You always make harmonics when you pluck a string. You can change the spectrum of the harmonics --- that is, their relative intensities --- by changing where on the guitar string you pluck.
The usual place to strum a guitar is near the sound hole, about a third of the way from the bridge. If you strum near the center of the string (12th/octave fret) you don't excite the first/octave harmonic, which has a node there, nor any harmonics in the half of the spectrum with a node at the center.
I think that strumming near the center of the strings makes the sound of the string become noticeably more "o"-shaped. If you strum very close to the bridge, on the other hand, you excite lots of very high harmonics, and the sound becomes more "eee"-shaped.
You can excite only harmonics by lightly touching the string near one of their nodes. Here's the method. Pluck one of the strings like usual with the string open. While the string is vibrating, slowly bring your finger down onto the string at the 12th/octave fret. After you touch the string, but before you make contact between the string and the fret, you'll hear the pitch jump by an octave. You've just killed the fundamental frequency, and all the harmonics with antinodes at the center, without much changing the harmonics with nodes at the center. (Once you've figured out how much pressure to apply, there's no need to let the string sound open first; as another commenter points out this is called "flagolet".)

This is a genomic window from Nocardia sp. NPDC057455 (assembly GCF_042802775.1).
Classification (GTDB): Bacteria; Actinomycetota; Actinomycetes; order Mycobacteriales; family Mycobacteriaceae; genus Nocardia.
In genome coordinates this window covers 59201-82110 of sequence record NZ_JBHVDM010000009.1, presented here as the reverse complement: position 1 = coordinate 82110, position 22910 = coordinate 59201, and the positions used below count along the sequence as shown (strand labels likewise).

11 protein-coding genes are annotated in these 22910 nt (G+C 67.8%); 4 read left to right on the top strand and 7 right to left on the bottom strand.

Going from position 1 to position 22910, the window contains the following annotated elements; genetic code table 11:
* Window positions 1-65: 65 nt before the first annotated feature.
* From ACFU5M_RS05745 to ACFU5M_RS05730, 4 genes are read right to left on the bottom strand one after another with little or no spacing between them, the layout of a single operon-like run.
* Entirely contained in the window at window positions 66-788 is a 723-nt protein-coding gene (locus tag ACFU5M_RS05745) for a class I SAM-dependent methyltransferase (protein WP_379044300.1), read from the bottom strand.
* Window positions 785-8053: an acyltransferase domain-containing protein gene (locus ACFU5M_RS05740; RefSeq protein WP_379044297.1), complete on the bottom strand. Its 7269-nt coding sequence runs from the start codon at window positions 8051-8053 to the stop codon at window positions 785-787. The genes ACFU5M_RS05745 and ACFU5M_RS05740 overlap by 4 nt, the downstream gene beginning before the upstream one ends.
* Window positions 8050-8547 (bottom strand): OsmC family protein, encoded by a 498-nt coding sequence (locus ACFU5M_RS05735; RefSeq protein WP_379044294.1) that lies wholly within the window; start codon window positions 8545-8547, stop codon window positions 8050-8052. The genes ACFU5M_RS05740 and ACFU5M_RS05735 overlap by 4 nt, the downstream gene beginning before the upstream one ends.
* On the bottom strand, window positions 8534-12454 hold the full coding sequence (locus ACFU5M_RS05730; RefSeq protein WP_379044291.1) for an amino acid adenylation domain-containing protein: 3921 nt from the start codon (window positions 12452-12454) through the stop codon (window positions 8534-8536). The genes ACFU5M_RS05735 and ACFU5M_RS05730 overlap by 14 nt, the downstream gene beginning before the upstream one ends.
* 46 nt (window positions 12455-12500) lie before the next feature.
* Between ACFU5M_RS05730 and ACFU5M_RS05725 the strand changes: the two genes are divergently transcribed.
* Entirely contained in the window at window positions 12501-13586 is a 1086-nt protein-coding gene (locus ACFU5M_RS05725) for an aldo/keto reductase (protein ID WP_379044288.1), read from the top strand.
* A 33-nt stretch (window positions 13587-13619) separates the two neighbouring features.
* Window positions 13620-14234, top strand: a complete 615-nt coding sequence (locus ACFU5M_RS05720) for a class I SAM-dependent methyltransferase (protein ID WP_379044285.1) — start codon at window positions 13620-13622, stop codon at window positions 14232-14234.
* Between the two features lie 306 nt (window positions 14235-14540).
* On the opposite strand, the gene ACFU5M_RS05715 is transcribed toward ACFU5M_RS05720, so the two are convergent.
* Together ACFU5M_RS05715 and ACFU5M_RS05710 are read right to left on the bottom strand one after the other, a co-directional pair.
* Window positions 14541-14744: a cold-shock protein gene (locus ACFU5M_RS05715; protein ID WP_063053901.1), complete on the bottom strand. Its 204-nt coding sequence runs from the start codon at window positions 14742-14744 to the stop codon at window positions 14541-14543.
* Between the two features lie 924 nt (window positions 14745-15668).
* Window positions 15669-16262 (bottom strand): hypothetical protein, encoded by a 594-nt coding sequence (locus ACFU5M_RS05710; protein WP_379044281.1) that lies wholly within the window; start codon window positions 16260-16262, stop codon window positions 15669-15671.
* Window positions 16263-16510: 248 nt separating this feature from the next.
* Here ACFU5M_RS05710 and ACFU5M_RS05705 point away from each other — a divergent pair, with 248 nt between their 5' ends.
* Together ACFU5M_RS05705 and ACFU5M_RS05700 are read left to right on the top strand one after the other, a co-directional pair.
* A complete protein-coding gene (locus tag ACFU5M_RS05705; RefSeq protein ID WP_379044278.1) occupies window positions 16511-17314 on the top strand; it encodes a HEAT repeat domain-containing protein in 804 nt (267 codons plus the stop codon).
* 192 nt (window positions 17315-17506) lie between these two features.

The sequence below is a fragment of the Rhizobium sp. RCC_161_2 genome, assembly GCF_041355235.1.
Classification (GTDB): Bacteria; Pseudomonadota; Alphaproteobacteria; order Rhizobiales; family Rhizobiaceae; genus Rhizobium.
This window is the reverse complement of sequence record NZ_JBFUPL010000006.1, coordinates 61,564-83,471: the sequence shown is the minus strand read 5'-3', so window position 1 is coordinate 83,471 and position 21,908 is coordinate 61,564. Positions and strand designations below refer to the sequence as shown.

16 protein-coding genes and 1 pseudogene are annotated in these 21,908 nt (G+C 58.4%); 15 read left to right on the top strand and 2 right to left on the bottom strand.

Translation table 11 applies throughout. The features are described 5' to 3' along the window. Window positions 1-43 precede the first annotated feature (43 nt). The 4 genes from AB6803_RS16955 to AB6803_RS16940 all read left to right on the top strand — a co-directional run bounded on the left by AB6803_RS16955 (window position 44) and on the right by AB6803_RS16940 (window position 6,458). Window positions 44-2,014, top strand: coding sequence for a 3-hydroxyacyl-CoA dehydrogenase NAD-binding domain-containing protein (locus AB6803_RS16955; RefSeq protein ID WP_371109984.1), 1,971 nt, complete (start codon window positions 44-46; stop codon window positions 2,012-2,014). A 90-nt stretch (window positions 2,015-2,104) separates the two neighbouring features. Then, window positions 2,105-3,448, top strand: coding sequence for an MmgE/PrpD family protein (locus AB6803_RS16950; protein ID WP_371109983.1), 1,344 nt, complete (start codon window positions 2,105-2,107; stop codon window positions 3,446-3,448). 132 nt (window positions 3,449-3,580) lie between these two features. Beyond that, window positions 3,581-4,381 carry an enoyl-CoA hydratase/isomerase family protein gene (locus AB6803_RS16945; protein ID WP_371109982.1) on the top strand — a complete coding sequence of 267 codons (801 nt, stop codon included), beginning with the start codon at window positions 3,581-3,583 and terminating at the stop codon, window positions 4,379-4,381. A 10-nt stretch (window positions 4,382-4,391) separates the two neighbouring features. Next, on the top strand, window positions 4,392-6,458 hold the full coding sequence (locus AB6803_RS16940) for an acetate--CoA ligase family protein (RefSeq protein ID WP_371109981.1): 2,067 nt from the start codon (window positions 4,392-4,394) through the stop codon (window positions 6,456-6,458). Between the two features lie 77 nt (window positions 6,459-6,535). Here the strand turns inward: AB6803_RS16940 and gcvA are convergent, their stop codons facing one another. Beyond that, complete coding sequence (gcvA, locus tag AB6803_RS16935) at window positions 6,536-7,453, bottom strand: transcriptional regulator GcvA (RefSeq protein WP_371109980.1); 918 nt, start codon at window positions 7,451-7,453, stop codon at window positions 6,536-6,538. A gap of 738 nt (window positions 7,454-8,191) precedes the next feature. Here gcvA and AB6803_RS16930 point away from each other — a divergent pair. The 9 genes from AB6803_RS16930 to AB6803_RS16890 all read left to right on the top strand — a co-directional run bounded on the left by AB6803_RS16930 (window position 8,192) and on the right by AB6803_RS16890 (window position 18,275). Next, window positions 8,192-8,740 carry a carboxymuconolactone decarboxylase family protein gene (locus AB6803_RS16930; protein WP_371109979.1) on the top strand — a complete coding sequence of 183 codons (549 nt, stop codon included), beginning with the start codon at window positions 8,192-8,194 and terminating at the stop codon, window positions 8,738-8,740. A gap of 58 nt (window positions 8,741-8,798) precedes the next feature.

You can excite other harmonics as well at different frets. The 7th fret (which divides the string into thirds) raises the tone by an octave plus a fifth; the 5th fret (which divides the string into quarters) raises the tone by two octaves. My experience is that I can isolate higher harmonics on expensive guitars than I can on cheap guitars.